I’d been dating someone for about a year. When I was with him, he made everything a delight, an adventure if only we made it so. He was lively, generous, magnetic, and adored by everyone he met. I strove to be worthy of him. 

A month or two after we started dating, on my birthday camping trip, I realized something about a bump on my index finger. I thought it was a weird pimple or an ingrown hair. But no matter how much I messed with it, it didn’t go away. 

“I think this is a wart,” I said. My boyfriend took my hand in his, examined my finger with a prescriptive eye. 

“It’s definitely a wart,” he said, and dropped my hand. “That’s gross.”

There wasn’t much I could do about it in the moment. I’d heard that duct tape might help, but we were in the woods. So I laughed. He did not.

 

At home, I researched what I could do. There were many options, but none of them were guaranteed to work. Time was the only definite cure. 

I tried Compound W, but the protrusion, looking like a tiny, fleshy cauliflower, remained. I didn’t get around to going to the doctor and I couldn’t bring myself to call attention to the blemish by covering it with duct tape. I hoped no one would notice.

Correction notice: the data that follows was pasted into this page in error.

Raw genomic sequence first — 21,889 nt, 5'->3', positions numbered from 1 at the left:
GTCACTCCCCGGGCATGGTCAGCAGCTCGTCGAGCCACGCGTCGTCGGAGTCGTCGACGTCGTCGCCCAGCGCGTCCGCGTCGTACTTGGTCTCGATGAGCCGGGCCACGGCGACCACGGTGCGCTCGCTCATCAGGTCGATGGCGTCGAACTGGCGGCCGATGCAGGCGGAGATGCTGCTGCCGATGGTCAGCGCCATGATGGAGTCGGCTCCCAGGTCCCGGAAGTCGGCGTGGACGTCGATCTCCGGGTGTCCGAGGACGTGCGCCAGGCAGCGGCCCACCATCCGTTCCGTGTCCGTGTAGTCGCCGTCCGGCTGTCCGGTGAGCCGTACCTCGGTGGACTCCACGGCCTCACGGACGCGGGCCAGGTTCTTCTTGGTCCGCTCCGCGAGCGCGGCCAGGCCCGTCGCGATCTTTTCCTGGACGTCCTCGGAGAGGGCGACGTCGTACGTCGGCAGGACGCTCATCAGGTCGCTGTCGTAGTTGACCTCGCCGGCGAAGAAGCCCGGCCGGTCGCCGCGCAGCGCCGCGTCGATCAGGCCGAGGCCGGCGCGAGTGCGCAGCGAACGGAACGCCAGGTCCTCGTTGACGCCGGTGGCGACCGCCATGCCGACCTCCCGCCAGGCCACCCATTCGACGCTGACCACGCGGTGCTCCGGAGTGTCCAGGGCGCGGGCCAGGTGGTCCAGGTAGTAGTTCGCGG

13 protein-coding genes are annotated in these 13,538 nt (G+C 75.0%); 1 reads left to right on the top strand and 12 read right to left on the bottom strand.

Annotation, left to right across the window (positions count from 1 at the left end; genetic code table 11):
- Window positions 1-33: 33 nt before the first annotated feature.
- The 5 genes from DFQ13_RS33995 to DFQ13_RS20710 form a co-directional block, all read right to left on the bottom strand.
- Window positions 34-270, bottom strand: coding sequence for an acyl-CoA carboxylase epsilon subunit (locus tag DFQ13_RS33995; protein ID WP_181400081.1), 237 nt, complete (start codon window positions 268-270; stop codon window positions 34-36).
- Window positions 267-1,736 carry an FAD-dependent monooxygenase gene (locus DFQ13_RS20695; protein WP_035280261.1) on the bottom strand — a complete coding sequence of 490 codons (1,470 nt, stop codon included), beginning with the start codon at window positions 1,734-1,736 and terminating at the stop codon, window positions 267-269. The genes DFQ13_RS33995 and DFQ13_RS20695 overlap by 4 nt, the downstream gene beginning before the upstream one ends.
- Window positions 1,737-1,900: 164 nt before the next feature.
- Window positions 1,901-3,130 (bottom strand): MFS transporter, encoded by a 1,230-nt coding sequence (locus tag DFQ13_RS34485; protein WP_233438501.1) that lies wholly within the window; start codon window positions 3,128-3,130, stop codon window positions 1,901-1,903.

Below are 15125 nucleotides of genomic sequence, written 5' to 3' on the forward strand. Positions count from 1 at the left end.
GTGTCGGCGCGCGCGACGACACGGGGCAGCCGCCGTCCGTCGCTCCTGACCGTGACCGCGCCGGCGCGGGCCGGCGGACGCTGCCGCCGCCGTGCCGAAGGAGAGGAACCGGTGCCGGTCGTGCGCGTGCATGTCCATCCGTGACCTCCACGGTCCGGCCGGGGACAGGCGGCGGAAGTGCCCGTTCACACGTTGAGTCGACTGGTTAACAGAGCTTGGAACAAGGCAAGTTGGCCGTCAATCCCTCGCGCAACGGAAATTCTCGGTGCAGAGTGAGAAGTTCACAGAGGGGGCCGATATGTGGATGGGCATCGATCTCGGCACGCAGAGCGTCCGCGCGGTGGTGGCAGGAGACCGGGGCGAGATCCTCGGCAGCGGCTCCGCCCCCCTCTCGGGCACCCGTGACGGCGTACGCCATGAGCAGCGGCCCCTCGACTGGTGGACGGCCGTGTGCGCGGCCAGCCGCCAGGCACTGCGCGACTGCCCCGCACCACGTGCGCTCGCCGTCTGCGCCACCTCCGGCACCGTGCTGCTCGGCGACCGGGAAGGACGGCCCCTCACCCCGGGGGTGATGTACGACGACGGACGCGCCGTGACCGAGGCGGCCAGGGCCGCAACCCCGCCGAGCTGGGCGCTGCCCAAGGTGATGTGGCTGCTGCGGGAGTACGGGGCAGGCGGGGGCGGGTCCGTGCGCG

“You want to know what I don’t like about you?” the boyfriend said, months later. I did want to know; I asked him all the time. He refused to say anything bad about me, or anything good. I couldn’t tell if he liked me; my only hint was that he hadn’t broken up with me yet. And if he refused to tell me these things, he must be hiding some major dislikes. I had dozens of guesses as to what they might be. “Your wart. That’s my least favorite thing about you right now.”

We’d been kissing. He’d pushed me away when my wart accidentally grazed his skin. I knew he meant what he said.

“When you have a wart, you do something about it,” he said.

“But what do I do?”

“You go to the doctor and get it frozen off.”

So I went to a dermatologist. Because the wart went deep, nearly to the bone, he recommended a blister treatment instead of freezing. I did that. A blister blossomed underneath the wart. The blister popped and created a ring wart around the perimeter of the blister. The tiny cauliflower had become a not-so-tiny mountain range. When the doctor saw it, he said, Oh, that’s really bad. He prescribed me a cream that could take care of the new, larger wart.